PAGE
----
Learn About Exhibitionism vs. Nudism
The Difference Between Exhibitionism and Nudism
We all have seen those upsetting tweets and comments such as, “Why are nudists at a #nudebeach always people you don’t want to see naked?” My usual tweet back to them is something along the lines of “Nudists are not exhibitionists. If you visit a nude beach to look at people then you are just a #creepyvoyeur.”
For those who might be new to the nudist community or are curious about the naturist lifestyle… Nudism and Naturism are not about being seen naked for sexual gratification, or being a voyeur and gawking at people’s breasts, genitals or the “sexy” bodies they belong to.
What is Exhibitionism and the Exhibitionist Definition:
In terms of mental / sexual disorders, exhibitionism is the act of exposing one’s genitals to an unsuspecting stranger for the purpose of sexual gratification. Thus, the definition of an exhibitionist is a person, male or female, who gets sexual gratification from exposing his or her genitalia to an unsuspecting stranger.
This is how exhibitionism is classified in the Diagnostic and Statistical Manual of Mental Disorders. An exhibitionist might masturbate when they expose themselves, but typically there is no intent to make physical contact or pursue any sexual acts with the victim. The majority of such exhibitionists are male and the majority of victims are female.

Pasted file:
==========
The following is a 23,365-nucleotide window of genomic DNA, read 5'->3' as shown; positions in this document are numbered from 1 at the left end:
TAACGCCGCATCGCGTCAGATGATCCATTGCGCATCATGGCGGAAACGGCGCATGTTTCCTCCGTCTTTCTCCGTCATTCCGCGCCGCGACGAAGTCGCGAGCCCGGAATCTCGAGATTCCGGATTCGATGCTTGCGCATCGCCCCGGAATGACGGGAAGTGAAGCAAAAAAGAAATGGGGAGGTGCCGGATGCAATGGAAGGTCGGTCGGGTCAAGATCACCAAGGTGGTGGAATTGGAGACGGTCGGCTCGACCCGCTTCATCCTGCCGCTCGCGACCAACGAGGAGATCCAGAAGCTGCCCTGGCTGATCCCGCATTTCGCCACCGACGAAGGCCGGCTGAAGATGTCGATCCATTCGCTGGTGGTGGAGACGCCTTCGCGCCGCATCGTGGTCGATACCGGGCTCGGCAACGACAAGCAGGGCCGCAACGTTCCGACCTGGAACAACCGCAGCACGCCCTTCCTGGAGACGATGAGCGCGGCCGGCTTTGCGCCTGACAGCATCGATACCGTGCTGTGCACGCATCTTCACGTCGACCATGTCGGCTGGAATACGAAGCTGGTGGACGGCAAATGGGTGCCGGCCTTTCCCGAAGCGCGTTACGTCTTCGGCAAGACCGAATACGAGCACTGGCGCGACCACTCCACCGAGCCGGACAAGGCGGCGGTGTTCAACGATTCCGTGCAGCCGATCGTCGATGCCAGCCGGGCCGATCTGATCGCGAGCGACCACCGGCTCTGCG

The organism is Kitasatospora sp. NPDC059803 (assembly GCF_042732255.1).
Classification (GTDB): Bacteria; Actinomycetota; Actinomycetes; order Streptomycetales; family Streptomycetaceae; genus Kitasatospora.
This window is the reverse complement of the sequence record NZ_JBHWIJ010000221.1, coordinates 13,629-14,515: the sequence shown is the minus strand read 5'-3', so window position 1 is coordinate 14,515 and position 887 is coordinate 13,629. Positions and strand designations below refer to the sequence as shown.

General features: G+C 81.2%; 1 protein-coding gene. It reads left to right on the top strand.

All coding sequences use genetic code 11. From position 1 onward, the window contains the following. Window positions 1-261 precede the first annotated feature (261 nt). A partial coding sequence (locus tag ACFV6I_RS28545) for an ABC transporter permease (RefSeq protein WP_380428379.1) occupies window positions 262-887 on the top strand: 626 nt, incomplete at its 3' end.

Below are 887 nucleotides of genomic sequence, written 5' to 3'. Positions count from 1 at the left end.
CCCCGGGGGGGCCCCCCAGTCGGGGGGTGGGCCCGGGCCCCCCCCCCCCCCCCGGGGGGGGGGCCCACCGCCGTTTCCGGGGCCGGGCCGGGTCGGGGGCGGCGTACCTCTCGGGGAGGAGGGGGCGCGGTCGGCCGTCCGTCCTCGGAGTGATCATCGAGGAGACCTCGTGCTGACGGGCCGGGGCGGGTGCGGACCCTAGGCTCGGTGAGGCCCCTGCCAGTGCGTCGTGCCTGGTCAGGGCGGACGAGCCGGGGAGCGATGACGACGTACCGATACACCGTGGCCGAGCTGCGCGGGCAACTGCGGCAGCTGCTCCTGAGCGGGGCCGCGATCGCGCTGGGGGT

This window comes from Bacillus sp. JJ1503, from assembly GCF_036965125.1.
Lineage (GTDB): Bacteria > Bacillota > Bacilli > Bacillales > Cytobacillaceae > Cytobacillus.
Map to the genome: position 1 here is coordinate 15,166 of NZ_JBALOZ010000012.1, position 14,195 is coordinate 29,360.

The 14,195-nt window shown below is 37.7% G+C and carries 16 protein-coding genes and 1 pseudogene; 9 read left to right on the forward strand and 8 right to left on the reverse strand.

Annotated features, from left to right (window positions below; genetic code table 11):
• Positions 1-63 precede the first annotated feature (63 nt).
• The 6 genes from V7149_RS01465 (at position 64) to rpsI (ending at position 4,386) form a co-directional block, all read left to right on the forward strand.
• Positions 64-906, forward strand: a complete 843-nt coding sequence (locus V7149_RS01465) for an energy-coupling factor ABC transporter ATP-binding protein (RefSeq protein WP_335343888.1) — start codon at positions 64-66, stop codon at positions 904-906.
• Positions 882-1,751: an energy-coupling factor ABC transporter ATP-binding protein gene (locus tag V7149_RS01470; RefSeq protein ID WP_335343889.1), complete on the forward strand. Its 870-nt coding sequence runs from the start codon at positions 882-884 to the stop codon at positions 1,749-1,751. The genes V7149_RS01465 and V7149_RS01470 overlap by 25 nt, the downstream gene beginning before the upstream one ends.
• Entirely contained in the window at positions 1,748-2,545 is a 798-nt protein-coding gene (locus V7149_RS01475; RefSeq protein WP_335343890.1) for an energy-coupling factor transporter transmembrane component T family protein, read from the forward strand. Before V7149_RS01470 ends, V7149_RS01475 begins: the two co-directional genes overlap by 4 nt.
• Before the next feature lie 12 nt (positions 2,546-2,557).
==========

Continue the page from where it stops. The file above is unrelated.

For the most part, aside from the feeling of arousal, exhibitionists expose themselves in order to inflict fear or to shock people. The victim’s consent is missing from the equation and that’s a big part of the thrill / power trip for them. They enjoy the pleasure and power they feel from being watched or seen. Their deviant behavior can be frightening and even traumatizing for victims, while for the exhibitionist, it creates arousal and generates satisfaction.
This is the type of exhibitionism we are focusing on for this article. However, note that the term exhibitionism can refer to many different behaviors when you consider its everyday use and some of these behaviors are very common, healthy and harmless. They certainly do not classify as a “mental disorder.”
One example is people who wear revealing clothing to show off some part of their body. Or for more overt examples, people who enjoy sex in public places with the fear of getting caught or those who go to sex clubs to be watched. And there are also those who put themselves in homemade porn videos to share online with the world.
The common thread of exhibitionist behaviors is the sexual drive behind it. But since society conflates nudity and sexuality, sometimes nudist tendencies are mistaken for exhibitionism. An example would be people loosely using the term for anyone who goes naked among clothed people (such as a roommate who likes to be naked at home, while other roommates stay clothed), even if there’s no sexual intent behind it.
Different Forms of Exhibitionism and Exhibitionist Activities: